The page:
In Thunderbird Strike, a new side-scrolling game that launches at the ImagineNATIVEfestival this week in Toronto, players can control a thunderbird—a symbol in several Indigenous cultures—that destroys as much of the oil industry’s machinery and pipelines as it possibly can. And it’s so satisfying.
The game was created by Elizabeth LaPensée, an Anishinaabe, Métis, and Irish games developer, and assistant professor of media and information at Michigan State University. She told me in an interview that she wanted to create a game where Indigenous players could reclaim some agency around oil pipelines, even if through a video game.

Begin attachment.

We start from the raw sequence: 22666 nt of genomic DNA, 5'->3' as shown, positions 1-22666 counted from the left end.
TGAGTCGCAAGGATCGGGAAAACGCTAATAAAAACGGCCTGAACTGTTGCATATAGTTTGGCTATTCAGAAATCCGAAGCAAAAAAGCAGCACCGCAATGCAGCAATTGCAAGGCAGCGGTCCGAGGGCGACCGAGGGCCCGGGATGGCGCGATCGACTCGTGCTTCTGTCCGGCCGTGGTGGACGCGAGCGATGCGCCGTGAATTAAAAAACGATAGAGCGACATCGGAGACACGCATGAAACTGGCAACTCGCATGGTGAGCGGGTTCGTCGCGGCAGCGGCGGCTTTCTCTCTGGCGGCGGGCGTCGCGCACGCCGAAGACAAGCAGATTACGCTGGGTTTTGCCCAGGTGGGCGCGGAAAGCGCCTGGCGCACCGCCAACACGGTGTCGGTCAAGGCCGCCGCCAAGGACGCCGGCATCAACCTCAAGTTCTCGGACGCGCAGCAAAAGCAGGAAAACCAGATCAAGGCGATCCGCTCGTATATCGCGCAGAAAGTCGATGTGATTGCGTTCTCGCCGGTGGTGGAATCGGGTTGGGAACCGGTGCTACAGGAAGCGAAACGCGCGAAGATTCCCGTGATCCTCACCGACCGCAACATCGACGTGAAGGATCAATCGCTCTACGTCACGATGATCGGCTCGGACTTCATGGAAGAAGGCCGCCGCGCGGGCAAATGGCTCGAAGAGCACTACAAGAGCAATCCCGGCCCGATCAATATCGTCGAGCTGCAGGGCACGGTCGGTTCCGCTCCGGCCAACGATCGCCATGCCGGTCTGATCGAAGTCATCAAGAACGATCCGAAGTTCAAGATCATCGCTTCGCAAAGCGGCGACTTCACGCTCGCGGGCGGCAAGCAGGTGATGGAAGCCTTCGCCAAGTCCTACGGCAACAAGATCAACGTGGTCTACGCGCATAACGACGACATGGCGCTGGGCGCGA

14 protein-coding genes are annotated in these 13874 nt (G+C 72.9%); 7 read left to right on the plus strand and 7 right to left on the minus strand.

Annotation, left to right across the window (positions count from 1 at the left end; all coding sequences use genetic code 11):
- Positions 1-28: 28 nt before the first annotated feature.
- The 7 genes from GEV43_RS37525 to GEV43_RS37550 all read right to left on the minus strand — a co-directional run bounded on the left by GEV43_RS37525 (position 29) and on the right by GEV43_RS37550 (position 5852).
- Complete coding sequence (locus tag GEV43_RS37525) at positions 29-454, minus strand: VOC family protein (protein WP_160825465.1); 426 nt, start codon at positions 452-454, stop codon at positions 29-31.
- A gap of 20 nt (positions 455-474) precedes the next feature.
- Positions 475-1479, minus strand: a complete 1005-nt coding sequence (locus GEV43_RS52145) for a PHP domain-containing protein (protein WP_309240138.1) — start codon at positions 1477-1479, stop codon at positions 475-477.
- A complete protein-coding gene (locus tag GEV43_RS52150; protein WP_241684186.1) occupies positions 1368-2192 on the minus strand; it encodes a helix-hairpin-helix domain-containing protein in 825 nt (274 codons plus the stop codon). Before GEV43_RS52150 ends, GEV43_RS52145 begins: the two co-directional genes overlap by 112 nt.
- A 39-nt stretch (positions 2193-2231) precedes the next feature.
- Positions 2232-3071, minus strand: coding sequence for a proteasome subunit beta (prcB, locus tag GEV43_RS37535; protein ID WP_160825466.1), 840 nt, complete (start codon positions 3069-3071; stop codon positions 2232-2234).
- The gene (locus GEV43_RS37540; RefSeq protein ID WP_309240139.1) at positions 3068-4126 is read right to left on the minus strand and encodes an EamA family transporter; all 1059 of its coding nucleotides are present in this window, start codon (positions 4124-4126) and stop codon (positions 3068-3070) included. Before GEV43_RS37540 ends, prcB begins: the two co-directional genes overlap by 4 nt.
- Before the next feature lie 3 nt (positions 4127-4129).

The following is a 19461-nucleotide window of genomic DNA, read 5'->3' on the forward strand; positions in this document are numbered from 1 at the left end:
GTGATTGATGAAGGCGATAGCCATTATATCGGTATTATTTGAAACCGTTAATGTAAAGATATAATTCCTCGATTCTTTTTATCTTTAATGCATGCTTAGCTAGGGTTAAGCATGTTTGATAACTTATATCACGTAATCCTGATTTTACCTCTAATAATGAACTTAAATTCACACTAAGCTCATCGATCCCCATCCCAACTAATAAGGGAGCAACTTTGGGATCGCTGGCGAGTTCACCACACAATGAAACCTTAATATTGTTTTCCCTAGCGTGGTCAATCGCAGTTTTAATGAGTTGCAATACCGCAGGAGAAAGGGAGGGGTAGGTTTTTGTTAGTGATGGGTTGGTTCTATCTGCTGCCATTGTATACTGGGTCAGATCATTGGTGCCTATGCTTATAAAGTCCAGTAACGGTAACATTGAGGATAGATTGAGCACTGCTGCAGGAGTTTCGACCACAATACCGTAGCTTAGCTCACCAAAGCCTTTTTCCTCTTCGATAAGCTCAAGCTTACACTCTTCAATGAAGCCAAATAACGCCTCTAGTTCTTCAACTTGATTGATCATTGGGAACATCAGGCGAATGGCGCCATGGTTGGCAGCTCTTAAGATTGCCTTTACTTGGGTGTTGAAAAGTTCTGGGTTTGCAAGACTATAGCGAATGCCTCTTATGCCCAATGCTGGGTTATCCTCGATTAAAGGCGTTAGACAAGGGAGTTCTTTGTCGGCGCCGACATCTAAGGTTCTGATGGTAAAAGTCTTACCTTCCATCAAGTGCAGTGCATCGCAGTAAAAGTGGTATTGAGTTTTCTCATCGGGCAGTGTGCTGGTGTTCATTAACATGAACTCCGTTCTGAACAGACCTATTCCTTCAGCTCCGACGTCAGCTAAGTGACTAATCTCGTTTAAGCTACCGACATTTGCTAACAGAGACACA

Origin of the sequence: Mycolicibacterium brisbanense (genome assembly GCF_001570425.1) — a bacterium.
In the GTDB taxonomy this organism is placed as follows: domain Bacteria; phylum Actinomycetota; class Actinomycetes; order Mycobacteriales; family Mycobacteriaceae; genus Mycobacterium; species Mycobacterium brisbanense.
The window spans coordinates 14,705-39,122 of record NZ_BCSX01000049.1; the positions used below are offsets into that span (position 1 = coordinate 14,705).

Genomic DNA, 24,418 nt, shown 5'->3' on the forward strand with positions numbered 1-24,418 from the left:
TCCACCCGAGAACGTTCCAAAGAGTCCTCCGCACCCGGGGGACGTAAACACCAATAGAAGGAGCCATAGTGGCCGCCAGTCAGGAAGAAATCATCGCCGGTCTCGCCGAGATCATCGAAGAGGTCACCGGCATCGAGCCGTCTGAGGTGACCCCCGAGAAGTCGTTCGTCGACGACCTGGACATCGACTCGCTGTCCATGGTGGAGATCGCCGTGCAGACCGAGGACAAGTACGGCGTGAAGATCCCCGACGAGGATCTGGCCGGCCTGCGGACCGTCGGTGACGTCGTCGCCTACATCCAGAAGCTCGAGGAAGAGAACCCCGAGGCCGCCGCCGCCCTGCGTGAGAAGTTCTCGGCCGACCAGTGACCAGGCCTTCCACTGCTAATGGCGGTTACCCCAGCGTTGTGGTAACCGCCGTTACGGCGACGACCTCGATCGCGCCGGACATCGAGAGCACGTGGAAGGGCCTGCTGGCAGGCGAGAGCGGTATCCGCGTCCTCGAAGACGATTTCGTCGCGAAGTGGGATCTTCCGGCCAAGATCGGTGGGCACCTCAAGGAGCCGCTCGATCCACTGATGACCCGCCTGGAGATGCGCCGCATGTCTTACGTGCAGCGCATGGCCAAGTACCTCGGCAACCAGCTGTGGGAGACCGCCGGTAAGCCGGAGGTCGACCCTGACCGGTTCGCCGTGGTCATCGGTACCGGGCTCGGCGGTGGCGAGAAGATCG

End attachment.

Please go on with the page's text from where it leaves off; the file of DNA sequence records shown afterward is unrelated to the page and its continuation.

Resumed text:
“Especially when we’re talking in the context of pipelines, and the oil industry, there are some wins we can have. But ultimately protectors will be pushed out and the processes are going to move forward. It’s happening with mining and it’s happening with pipelines,” LaPensée told me over the phone.
The creator of this game is getting attacked and defamed by oil lobbyists and racists
(and let’s be honest, the venn diagram circle of “oil lobbyists” is just a small circle in the larger circle of “racists”) and could really use support and advocacy: